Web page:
Jesus looked directly at them and asked, "Then what is the meaning of that which is written: "‘The stone the builders rejected has become the capstone’?
But Jesus looked at them and said, "What then is this that is written: ‘THE STONE WHICH THE BUILDERS REJECTED, THIS BECAME THE CHIEF CORNER stone’?
Jesus looked at them and said, "Then what do the Scriptures mean? ‘The stone rejected by the builders has now become the cornerstone.’
But Jesus didn't back down. "Why, then, do you think this was written: That stone the masons threw out--It's now the cornerstone!?
But he, looking on them, said, Is it not in the Writings, The stone which the builders put on one side, the same has become the chief stone of the building?
But he looked at them and said, "What then does this text mean: ‘The stone that the builders rejected has become the cornerstone’?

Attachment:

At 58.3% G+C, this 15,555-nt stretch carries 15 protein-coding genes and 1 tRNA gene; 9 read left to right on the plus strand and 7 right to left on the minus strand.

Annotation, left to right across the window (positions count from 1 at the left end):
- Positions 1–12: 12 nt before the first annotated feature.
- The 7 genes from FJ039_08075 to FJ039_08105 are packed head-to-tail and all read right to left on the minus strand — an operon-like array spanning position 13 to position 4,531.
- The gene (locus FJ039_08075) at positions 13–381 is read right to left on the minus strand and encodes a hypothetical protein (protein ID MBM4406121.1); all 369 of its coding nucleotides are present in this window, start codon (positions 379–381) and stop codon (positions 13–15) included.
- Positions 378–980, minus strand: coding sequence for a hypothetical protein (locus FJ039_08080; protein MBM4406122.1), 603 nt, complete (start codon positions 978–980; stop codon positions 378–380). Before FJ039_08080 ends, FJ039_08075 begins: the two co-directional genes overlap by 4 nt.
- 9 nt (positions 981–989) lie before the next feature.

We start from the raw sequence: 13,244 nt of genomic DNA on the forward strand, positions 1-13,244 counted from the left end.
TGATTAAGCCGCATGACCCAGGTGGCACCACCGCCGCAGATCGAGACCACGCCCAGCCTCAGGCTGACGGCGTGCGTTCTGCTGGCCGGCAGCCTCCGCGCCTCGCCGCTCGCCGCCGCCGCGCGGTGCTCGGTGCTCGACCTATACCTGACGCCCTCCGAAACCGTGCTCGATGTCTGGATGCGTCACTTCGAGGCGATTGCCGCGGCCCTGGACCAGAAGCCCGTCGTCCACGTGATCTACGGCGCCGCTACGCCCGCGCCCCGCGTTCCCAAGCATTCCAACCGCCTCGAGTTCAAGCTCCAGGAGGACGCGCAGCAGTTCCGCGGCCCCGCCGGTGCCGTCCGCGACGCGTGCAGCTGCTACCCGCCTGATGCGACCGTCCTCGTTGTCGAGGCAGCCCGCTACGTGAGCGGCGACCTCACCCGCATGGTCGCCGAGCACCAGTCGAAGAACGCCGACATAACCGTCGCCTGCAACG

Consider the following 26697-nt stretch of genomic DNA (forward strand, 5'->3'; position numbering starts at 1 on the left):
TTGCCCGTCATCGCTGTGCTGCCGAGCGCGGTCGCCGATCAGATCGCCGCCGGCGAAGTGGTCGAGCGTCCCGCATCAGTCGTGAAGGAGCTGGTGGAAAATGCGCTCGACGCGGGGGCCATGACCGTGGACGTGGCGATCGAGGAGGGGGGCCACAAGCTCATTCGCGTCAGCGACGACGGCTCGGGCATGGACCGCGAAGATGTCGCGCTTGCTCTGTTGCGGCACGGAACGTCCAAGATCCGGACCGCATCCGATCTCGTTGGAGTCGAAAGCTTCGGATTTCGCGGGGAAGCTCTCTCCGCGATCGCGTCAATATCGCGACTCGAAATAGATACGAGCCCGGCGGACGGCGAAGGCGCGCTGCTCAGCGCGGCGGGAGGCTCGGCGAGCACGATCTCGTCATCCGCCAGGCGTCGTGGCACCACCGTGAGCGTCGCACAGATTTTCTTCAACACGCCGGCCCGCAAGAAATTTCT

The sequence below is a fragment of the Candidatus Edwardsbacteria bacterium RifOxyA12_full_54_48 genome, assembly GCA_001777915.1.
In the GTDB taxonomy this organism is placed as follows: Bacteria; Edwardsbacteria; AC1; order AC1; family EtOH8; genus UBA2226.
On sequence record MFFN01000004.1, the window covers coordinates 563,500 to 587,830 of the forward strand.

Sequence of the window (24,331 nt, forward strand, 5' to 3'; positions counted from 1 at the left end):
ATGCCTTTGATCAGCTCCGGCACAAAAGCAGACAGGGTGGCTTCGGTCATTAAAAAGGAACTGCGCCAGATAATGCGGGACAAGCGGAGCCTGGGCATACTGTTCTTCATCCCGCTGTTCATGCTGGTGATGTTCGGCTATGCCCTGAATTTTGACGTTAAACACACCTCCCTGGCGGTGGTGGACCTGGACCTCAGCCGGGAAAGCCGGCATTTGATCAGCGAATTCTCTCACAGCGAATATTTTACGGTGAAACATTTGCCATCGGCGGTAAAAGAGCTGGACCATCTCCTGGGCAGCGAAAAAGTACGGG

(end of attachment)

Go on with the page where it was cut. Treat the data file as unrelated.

Then He looked at them and said, "What then is this that is written: ‘The stone which the builders rejected Has become the chief cornerstone’?
|NET © [draft] ITL|
|NET © Notes||
1 tn Grk “he”; the referent (Jesus) has been specified in the translation for clarity.
2 tn Or “capstone,” “keystone.” Although these meanings are lexically possible, the imagery in Eph 2:20-22 and 1 Cor 3:11 indicates that the term κεφαλὴ γωνίας (kefalh gwnia") refers to a cornerstone, not a capstone.
sn The stone the builders rejected has become the cornerstone. The use of Ps 118:22-23 and the “stone imagery” as a reference to Christ and his suffering and exaltation is common in the NT (see also Matt 21:42; Mark 12:10; Acts 4:11; 1 Pet 2:6-8; cf. also Eph 2:20). The irony in the use of Ps 118:22-23 here is that in the OT, Israel was the one rejected (or perhaps her king) by the Gentiles, but in the NT it is Jesus who is rejected by Israel.